Coach's Corner

The agony and the ecstasy of the Bears

My Dad's disappointed in me for being on an airplane last Saturday as the Bears played the Eagles. "You're kidding," he says, "right?" I was trained, as a boy, to pay attention to playoff TV schedules: to avoid eminently avoidable situations like this. I could go skiing any week, but it never occurred to me to look at the NFL playoff schedule and consider the possibilities of the only football team I've ever cared about. This, I'm afraid, says something troubling about the staggering depths to which my cynicism has taken me.

"Well," he continues after a baffled pause, "you didn't seem to enjoy the year very much anyway." This is coming from a person who relishes his reputation as the cynic's cynic: a guy who claims to not even watch sports any more (a monstrous lie) let alone enjoy them. But he's right. I watched all 16 Bears games, but I'd become so conditioned to horrifying mediocrity or worse, that I never believed. I understood (too clearly) how lucky those early wins were. I couldn't do a Peter Pan thing and get with the Chicago program.

My eyes saw an average team, maybe a little better -- though average and some good luck can go a long way in the modern NFL. I saw an overhyped defense that brought back no memories of Buddy and Mike and the '86 Super Bowl. That was a team I was excited about. My eyes won't let my heart go. So no, I don't enjoy a 13-3 year. Each victory is painful because I expect the worst to happen, no matter the score. I'm worse than a coach! This is an ominous malady for a Chicago sports fan -- a fan by definition starved for any sort of good news. I wonder if a juicy steak sounds good to a fellow almost dead from starvation?

So it's with mixed feelings that I board the plane to Colorado. On the one hand I want to see the game. On the other, I can't take the heartbreak of defeat. All the experts like the Bears. There's the home-field advantage and the Bear Weather and the bye week and the A-Train and the NFL's White Shadow, Brian Urlacher. As we walk through the airport in Vail, I spot the characteristic columns of Soldier Field on the airport bar TV screen.

Unconsciously, I'm filled with optimism. I'll miss the nail chewing and ranting at a piece of indifferent glass. I'll see the last moments of a Bears playoff victory. Outstanding! This all flashes through my mind in the moment before my eyes focus on the screen where a green-clad Eagle is prancing in the end zone as the last seconds tick away.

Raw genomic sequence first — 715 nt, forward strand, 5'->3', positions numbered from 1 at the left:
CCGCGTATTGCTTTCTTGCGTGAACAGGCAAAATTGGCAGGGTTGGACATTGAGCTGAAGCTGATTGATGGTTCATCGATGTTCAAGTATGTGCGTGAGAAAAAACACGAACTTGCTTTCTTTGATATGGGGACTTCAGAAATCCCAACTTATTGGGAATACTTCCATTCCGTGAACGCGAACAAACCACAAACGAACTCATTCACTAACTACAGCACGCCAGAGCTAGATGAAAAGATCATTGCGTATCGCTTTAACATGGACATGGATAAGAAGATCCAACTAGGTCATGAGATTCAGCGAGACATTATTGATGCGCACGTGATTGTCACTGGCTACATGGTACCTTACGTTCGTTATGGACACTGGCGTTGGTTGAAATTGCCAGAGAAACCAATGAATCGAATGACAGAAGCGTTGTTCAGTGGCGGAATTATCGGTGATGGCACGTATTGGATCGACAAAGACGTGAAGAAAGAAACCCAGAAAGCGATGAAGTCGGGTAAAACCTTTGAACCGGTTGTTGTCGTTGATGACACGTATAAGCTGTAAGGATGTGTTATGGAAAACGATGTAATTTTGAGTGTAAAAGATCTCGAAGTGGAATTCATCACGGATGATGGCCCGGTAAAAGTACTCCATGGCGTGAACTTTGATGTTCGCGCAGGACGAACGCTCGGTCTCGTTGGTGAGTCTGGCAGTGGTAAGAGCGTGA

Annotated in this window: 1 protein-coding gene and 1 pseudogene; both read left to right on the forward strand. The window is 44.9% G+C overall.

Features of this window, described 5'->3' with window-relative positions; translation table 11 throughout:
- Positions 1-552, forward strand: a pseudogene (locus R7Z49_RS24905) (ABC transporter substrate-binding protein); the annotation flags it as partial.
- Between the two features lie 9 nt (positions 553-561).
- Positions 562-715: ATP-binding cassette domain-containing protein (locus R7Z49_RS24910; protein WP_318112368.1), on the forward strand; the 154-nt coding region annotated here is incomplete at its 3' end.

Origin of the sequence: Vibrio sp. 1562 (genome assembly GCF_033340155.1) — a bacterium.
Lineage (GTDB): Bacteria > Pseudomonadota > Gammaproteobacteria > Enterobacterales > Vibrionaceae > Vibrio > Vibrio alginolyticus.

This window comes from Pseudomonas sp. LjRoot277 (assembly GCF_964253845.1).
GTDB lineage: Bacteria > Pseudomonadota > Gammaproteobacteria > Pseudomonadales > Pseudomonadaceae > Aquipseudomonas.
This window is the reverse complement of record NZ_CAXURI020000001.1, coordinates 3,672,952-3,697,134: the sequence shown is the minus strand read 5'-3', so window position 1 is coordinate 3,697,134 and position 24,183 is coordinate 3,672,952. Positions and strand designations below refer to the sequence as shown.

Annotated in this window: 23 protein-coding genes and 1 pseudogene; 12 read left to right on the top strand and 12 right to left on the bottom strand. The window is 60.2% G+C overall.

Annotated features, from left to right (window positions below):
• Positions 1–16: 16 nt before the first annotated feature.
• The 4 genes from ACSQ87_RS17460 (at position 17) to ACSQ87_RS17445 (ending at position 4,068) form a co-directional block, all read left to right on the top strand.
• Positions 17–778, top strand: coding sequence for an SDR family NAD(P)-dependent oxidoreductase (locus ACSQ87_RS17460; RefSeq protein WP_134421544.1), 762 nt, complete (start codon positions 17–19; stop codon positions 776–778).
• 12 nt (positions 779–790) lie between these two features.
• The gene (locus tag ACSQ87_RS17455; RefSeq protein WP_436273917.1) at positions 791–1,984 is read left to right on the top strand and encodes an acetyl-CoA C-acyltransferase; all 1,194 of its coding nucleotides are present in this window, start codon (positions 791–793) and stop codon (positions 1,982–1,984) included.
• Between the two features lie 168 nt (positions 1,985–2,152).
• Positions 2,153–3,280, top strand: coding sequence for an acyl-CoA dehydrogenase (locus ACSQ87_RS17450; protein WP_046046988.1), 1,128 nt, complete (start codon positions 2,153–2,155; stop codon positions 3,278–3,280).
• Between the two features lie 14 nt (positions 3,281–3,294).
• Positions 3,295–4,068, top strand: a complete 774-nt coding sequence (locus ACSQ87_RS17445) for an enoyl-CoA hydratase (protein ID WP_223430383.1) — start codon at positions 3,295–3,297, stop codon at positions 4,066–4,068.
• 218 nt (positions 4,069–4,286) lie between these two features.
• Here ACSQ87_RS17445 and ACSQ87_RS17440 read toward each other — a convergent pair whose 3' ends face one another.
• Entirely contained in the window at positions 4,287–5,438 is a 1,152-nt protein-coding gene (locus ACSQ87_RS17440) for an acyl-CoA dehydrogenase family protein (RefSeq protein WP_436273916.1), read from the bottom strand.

Am I supposed to feel good that I was right all along? Anyway, I'd already begun counting the points the Rams were going to score against us. The Bears, a group as offensively stilted and unimaginative as your average middle-school team, would be left behind early. But if Warner and Faulk both contract Ebola, they'd play the Patriots, their last and only Super Bowl victim. I recognize that the Pats are just as lucky as my Bears, so then I'd think, hey we can -- fuck it, we will! -- crush those guys just like we did way back when the world was good, Walter was carrying the ball and Ditka's hair was bright orange. I'd finally get with the program.

I'd host a real Super Bowl party. I'd be excited. I'd find a lucky Bears jersey. I'd make Roxy, my decrepit, depressed old boxer, sit beside me so I could rub her lucky fawn head. The Bears would win the coin toss, elect to receive, and fumble the kick, right into the hands of an unknown New England special teams player who'd walk it into the end zone for the first of their 49 points. I'd become thoroughly depressed. I wouldn't be a very good host: All that pre-game bonhomie and hearty fellow banter long gone, I'd insult somebody. Some guy's wife would tell me, "It's just a game." I'd insult her. The party would not be memorable ... not in any good sense, anyway. This is how my mind works.

I'm a sick person. Be thankful, if you're female, we're not married. Be grateful, if you're a friend, the party never happened. You'd think badly of me. You'd wonder what ever happened to me: how such a good, lighthearted fellow came to such a black and negative end. A modern Ebenezer Scrooge with a satellite dish and NFL Season Ticket. Is there any hope for me and my ilk, if indeed any wretched like-minded sportsfans exist?

Who cares about Super Bowls anyway? New Orleans is a ghastly, hot, and humid place, even in January. Mongrel tourists, lurid whores, and conventioneers of all sorts mingle in the belly-to-belly congestion of Bourbon Street. The odor of puked-up Hurricanes and stale beer will mix with the obnoxious hoosier shouting of Patriots and Rams fans.

Next Sunday -- Super Bowl Sunday -- I'm going to miss, on purpose, my first Super Bowl. I'm going to go to Dallas. I'm going to get credentialed to the Mavericks/Lakers game. I won't dwell on what could have been. I won't gorge myself on left-over Christmas party food. I won't experience Post-Super Bowl Depression. I'll see a game for fun. I'll visit a brand-new arena.

I won't care who wins or loses.

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